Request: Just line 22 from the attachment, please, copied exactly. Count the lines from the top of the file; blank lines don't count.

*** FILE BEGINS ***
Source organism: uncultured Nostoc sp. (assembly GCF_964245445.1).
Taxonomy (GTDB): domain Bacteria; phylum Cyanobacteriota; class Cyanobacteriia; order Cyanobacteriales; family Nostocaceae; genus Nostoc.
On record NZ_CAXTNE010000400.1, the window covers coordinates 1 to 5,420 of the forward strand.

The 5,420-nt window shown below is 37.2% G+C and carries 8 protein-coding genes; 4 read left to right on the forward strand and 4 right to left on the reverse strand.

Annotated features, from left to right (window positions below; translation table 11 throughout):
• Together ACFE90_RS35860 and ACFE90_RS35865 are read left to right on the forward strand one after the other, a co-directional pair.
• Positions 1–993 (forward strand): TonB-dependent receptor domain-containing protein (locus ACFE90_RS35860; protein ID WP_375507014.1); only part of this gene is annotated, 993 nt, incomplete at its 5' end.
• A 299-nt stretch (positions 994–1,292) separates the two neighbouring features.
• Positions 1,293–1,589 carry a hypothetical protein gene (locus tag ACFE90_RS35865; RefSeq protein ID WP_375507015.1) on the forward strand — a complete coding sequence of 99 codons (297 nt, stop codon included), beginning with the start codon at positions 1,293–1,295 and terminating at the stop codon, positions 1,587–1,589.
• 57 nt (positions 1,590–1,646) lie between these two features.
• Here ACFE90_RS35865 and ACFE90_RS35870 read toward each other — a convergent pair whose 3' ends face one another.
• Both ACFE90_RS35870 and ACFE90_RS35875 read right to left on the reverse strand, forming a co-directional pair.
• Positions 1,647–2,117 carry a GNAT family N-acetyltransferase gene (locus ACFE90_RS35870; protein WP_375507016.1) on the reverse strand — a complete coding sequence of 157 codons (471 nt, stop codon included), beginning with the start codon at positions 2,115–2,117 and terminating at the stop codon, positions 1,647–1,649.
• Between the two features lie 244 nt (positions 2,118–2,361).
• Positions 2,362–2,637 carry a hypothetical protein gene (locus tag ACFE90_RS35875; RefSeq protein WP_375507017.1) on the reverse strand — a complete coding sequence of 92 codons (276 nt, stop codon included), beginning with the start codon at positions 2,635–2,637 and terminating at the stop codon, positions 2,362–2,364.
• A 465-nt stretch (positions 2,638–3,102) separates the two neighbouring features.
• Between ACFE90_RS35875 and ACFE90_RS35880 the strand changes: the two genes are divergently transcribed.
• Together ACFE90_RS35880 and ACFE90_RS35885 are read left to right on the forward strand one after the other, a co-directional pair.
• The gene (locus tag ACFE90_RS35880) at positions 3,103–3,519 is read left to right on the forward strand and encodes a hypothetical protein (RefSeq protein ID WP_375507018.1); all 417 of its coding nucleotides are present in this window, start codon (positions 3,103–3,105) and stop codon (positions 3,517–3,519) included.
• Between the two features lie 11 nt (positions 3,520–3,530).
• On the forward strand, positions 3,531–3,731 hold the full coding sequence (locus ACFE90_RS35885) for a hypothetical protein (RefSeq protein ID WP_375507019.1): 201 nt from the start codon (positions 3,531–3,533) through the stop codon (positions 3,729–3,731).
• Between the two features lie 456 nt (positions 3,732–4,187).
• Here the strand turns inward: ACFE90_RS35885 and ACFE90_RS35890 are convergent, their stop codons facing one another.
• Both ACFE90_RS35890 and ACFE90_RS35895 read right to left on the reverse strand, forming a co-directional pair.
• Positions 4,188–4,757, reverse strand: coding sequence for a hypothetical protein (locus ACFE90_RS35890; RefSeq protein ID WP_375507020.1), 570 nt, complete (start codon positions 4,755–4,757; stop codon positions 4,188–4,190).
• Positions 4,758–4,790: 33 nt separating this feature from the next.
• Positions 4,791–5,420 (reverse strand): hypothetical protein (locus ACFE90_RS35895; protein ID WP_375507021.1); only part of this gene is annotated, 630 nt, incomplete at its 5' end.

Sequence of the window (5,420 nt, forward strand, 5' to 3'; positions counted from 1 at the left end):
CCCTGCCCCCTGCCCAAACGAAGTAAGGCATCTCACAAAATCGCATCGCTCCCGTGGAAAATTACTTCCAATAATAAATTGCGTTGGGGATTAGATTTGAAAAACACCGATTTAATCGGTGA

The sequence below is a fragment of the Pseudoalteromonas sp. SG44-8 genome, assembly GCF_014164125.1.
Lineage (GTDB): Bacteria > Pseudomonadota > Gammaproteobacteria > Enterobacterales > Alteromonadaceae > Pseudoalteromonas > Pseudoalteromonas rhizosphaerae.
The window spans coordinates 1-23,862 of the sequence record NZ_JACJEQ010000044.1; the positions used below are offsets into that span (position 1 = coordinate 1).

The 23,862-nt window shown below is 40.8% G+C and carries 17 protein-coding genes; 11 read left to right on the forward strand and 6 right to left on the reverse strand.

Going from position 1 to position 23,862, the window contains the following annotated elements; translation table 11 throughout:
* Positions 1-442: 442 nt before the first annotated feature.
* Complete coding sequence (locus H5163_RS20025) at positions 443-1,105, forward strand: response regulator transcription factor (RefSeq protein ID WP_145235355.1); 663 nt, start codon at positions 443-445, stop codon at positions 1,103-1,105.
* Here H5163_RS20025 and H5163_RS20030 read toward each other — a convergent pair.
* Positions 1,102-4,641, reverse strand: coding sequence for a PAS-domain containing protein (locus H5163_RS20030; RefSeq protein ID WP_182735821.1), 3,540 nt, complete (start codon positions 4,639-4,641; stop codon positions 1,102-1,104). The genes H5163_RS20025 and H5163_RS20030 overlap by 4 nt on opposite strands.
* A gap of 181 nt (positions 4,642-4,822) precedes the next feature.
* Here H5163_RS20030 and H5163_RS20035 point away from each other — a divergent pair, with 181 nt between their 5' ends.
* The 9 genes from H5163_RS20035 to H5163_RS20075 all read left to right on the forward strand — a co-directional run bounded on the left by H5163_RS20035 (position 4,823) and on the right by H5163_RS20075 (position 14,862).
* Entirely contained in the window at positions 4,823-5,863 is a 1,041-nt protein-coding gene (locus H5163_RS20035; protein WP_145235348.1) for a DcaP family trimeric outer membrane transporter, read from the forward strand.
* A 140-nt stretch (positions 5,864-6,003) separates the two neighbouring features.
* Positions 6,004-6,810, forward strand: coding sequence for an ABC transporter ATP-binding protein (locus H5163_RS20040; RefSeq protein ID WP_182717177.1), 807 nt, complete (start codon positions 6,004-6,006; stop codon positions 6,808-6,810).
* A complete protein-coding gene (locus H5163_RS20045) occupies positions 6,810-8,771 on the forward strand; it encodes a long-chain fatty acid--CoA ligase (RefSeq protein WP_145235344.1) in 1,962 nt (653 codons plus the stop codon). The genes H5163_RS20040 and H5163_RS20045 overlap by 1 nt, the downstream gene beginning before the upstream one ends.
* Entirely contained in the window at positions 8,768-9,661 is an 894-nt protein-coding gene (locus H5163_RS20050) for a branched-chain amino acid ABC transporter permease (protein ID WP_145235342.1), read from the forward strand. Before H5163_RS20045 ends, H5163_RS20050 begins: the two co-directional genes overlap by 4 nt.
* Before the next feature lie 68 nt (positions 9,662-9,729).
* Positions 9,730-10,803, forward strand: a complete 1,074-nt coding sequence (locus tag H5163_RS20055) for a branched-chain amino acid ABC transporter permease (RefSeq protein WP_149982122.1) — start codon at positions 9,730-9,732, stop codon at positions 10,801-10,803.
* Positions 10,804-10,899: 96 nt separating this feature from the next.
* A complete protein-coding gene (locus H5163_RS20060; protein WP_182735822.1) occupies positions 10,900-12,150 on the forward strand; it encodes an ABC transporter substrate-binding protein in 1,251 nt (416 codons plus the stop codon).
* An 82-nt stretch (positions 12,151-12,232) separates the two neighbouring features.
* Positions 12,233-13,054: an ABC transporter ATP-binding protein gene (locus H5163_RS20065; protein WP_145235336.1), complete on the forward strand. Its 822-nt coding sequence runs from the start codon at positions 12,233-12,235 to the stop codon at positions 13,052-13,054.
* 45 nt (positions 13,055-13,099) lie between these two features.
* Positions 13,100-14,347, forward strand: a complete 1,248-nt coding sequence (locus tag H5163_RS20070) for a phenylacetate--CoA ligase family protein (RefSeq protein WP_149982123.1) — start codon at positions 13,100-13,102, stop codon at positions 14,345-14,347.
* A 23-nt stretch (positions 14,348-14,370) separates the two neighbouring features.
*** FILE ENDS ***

• Between the two features lie 456 nt (positions 3,732–4,187).